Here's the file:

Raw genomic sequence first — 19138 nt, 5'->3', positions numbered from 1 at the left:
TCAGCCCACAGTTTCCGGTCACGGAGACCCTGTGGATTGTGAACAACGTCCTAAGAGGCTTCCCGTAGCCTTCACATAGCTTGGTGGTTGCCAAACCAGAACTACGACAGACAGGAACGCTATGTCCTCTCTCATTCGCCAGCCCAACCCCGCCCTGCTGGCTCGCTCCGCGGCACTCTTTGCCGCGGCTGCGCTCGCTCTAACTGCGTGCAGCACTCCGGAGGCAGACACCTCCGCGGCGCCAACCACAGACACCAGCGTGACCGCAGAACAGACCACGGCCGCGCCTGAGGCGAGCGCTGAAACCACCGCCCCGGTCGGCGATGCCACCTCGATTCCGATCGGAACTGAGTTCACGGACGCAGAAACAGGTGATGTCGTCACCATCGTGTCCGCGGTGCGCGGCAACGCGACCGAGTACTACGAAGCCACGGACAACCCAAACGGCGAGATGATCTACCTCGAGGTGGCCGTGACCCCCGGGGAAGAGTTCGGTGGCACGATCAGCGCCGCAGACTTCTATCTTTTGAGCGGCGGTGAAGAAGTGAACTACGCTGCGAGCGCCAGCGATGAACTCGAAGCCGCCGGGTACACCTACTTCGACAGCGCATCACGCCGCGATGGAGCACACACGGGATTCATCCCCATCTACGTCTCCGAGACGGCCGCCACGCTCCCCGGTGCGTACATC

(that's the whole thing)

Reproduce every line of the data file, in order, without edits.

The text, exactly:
Raw genomic sequence first — 19138 nt, 5'->3', positions numbered from 1 at the left:
TCAGCCCACAGTTTCCGGTCACGGAGACCCTGTGGATTGTGAACAACGTCCTAAGAGGCTTCCCGTAGCCTTCACATAGCTTGGTGGTTGCCAAACCAGAACTACGACAGACAGGAACGCTATGTCCTCTCTCATTCGCCAGCCCAACCCCGCCCTGCTGGCTCGCTCCGCGGCACTCTTTGCCGCGGCTGCGCTCGCTCTAACTGCGTGCAGCACTCCGGAGGCAGACACCTCCGCGGCGCCAACCACAGACACCAGCGTGACCGCAGAACAGACCACGGCCGCGCCTGAGGCGAGCGCTGAAACCACCGCCCCGGTCGGCGATGCCACCTCGATTCCGATCGGAACTGAGTTCACGGACGCAGAAACAGGTGATGTCGTCACCATCGTGTCCGCGGTGCGCGGCAACGCGACCGAGTACTACGAAGCCACGGACAACCCAAACGGCGAGATGATCTACCTCGAGGTGGCCGTGACCCCCGGGGAAGAGTTCGGTGGCACGATCAGCGCCGCAGACTTCTATCTTTTGAGCGGCGGTGAAGAAGTGAACTACGCTGCGAGCGCCAGCGATGAACTCGAAGCCGCCGGGTACACCTACTTCGACAGCGCATCACGCCGCGATGGAGCACACACGGGATTCATCCCCATCTACGTCTCCGAGACGGCCGCCACGCTCCCCGGTGCGTACATC